By: Sean Crose
Undisputed super featherweight champion Alycia Baumgardner is looking to avenge her sole loss, a 2018 split decision defeat to Christina Linardatou. “I’m writing a book, on who I am,” Baumgardner says on the eve of her rematch with Linardatou this weekend. “Winning on Saturday closes a chapter. People are saying, ‘well Christina was her only loss’. There are only clips of the fight on YouTube, I’ve never seen the whole fight. I remember when I was in the ring that night and her hand was raised, I was like ‘damn, I’ve got my first loss’. But then I was like, ‘I’m not done, who cares?’”
At the moment, Baumgardner is one of he biggest names in women’s boxing. And a victory Saturday night at Detroit’s Masonic Temple would only improve her already impressive reputation. What’s more, Baumgardner, doesn’t necessarily see the loss to Linardatou as an entirely negative thing. “It was needed for growth,” she says, “and I want people to recognize what growth looks like; it’s ugly, and it hurts. But there’s light at the end of the tunnel and it tells a story.” It’s a healthy way to view things, frankly, especially now, when the sport seems to finally be emerging from the ridiculous belief that a loss is a reputation destroyer.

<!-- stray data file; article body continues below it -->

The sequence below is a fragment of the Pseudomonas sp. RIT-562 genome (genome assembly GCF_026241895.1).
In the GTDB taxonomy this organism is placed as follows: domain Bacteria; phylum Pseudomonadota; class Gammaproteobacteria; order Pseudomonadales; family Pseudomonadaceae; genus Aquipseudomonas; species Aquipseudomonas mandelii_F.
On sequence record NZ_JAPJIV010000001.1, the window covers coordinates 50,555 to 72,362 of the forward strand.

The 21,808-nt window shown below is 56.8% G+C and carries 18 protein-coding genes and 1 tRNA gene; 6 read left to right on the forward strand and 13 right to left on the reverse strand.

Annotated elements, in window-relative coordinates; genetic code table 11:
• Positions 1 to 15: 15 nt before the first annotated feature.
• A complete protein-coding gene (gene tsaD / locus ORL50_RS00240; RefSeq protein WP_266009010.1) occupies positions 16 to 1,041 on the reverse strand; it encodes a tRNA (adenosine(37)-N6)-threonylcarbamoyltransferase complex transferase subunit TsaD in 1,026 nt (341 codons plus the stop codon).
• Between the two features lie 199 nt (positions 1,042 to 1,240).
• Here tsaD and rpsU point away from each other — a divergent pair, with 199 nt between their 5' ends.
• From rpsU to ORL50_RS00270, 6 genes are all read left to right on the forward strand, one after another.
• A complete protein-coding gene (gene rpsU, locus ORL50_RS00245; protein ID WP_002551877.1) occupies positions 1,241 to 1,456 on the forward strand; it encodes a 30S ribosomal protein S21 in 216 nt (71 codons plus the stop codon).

“I wanted to show people that a loss doesn’t have to be a bad thing,” says Baumgardner. “I got to see at that given time, what it would have looked like had I won because I saw her career; she became a world champion after that. And I thought ‘wow, that could have been me’ but everything comes back full circle, and I am happy everything played out the way it was supposed to as now I’m undisputed and fighting her in my backyard. I keep thinking how the fight is going to play out, it will be spectacular, it will give me the feeling that this is what I have been waiting for and I am going to punish her.”
Ultimately, Baumgardner wants to make it clear to everyone – especially Linardatou – that she’s grown from the fighter she once was. “I want her to know that she is in with someone that isn’t the same fighter that she fought five years ago,” Baumgardner says. “I chose her. I could have fought anyone, but I chose her. She’s hungry and she should be. She has fought some great fighters, and she’s pumped that she’s beaten me before, that drives her, but she has no idea. After the first fight she came up to me and said you are the hardest fighter I’ve ever fought. If she thinks I hit hard then, just wait until she gets this work. You are in there with a dog, and I am going to punish you.”
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